When the term “cloud” was coined a few years ago, businesses saw the technology as a way to completely transform operations. This was especially true for small and medium-sized businesses (SMBs), as the cloud enabled decision-makers to utilize cost-effective and flexible enterprise-class solutions. As SMBs continue to adopt the hosted services, however, IT departments are recognizing security flaws that were previously undetected.
According to a new study by social knowledge network Wisegate, more than 50 percent of survey respondents said cloud computing environments are still too risky for hosting mission-critical applications and data. Instead, many IT professionals believe the cloud is currently only suitable for customer relationship management, email and other commodity solutions.
Embracing a false sense of data security
Each year, more SMBs adopt Software-as-a-Service (SaaS) and other cloud models to achieve a competitive advantage.
A recent study by Microsoft found that the number of SMBs using paid cloud services will triple in the next three years. Meanwhile, only 20 percent of respondents said the cloud’s data security tools are less effective than traditional on-premise systems, suggesting that many decision-makers have faith in the cloud’s ability to protect sensitive information.
Members of the Wisegate community, on the other hand, encourage companies to be more cautious when adopting the hosted services, especially since the technology’s evolution has not been entirely smooth.
“Even with SaaS, [there have been] lots of stumbles early on,” one member said. “In particular, not having an identity management federation strategy in place has proven to be a pain point.”
The Wisegate survey also found that many data protection policies in regulatory requirements act as inhibitors for cloud adoption.
Only 16 percent of respondents said they were adopting cloud computing anyway but will require a robust service-level agreement (SLA) to ensure that data privacy, protection and encryption methods are in place, Wisegate noted. Another 25 percent of decision-makers said they have some short-term plans for migrating to the cloud but are remaining cautious.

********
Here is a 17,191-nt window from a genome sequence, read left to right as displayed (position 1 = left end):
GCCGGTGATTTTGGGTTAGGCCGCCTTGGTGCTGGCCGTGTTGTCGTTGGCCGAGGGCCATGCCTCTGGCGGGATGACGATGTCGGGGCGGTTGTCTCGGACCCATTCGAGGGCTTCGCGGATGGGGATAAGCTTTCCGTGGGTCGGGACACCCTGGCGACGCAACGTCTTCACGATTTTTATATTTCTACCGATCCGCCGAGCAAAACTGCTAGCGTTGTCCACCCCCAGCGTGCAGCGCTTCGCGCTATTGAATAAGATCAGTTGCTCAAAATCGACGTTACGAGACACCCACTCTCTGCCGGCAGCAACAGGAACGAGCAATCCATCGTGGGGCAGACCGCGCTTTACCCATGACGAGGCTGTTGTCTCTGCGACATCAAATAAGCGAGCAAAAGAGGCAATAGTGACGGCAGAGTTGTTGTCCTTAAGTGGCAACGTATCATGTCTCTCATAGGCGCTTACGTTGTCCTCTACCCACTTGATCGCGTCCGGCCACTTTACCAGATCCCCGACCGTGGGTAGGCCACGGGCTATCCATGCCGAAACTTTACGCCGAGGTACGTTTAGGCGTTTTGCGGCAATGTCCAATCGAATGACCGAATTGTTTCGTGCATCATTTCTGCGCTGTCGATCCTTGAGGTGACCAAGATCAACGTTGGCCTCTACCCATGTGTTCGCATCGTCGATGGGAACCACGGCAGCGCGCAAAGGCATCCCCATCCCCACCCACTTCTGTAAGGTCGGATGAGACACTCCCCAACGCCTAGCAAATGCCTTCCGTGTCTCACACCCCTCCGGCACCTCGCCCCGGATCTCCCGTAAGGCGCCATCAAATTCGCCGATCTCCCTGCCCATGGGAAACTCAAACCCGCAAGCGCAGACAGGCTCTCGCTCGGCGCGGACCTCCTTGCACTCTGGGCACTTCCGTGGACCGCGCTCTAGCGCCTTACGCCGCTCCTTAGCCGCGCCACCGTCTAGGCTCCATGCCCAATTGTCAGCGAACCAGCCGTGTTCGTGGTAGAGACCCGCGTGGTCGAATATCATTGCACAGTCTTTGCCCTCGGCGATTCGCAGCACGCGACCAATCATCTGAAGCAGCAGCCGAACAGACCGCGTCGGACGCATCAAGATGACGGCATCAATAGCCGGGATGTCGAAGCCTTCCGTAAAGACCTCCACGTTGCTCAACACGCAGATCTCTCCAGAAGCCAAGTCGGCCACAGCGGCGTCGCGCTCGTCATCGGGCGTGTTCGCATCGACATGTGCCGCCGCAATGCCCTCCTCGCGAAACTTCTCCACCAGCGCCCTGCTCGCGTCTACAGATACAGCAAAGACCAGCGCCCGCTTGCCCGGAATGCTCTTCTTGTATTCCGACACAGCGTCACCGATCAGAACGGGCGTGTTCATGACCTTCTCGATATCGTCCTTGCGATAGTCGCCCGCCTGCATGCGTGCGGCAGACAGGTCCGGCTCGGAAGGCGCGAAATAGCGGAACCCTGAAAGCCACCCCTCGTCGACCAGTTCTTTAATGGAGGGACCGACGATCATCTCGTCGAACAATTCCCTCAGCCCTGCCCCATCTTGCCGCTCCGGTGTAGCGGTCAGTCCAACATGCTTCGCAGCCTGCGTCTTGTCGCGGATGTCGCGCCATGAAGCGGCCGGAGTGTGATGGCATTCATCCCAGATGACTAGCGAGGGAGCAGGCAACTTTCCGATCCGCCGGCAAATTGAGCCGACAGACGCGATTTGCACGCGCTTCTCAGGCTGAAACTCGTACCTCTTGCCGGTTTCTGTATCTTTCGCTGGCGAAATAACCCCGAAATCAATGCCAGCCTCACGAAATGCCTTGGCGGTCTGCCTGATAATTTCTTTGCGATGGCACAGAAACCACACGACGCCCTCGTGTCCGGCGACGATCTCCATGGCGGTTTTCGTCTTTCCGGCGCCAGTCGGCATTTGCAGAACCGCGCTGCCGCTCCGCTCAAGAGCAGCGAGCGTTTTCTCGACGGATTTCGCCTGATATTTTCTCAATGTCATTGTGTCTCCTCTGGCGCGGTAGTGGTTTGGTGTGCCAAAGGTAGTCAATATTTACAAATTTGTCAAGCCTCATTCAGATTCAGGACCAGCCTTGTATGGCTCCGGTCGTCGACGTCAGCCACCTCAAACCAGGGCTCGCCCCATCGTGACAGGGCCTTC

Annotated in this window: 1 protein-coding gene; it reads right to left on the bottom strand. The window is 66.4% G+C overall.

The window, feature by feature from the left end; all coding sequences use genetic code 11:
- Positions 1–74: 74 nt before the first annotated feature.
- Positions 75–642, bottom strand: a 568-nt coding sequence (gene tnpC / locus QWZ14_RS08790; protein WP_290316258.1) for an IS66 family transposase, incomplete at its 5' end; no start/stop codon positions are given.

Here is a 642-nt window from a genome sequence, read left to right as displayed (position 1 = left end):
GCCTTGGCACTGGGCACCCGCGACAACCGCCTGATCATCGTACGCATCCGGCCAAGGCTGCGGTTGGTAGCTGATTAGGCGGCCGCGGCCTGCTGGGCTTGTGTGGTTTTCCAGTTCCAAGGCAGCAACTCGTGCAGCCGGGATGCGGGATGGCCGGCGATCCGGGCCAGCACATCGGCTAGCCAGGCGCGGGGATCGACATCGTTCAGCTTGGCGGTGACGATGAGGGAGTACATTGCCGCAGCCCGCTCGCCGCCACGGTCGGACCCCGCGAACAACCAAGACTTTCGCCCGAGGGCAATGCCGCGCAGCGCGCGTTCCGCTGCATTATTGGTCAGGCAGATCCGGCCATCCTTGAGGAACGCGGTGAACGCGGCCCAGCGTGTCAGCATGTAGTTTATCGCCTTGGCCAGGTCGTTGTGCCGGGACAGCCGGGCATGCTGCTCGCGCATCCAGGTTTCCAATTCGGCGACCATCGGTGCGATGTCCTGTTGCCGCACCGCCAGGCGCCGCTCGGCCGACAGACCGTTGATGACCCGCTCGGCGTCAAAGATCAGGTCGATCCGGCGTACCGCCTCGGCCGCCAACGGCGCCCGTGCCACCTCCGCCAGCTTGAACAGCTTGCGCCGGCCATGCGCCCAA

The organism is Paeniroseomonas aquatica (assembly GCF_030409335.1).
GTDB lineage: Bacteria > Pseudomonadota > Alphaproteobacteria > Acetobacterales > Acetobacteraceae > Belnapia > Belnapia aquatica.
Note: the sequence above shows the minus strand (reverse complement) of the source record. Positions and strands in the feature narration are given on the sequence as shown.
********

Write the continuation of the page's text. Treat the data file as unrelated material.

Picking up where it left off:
Ensuring data protection is in place
Decision-makers need to create strong SLAs that cover cloud connectivity, response time and issue resolution, Wisegate said. IT departments should also be aware of how the cloud can provide unique disaster recovery options to guarantee information is protected in the event of an emergency.
SLAs should be realistic, however, meaning data security requests should be reasonable, as no technology is 100 percent resistant to outsiders and other web-based threats.
Still, companies should attain some guarantees on application and data availability.
“Make sure [cloud vendors are] measuring availability [of the application] from outside of their firewalls, routers, data center and networks and that they’re not just using a monitor sitting in their data center,” consulting firm Pace Harmon principal Jonathan Shaw said, according to InformationWeek.
A separate report by Security Week noted that decision-makers and service providers must come to an agreement on both digital and physical security when developing the SLA. There is no doubt that the virtual threat landscape is becoming more menacing and complex, and even the slightest vulnerability can produce severe problems for an organization.
Additionally, the advent of mobility and BYOD (bring your own device) is introducing even more cloud computing threats. As a result, IT departments should be sure that all endpoints are able to be locked down, according to Network World.
“The BYOD to work issue is huge because now you have devices you don’t own trying to access your data over networks that you don’t control,” Websense senior director of product marketing Tom Clare said, according to Network World.
Although the cloud holds a lot of promise, businesses need to be sure that a hosted service is secure if it is to deliver those guarantees.
Cloud Computing News from SimplySecurity.com by Trend Micro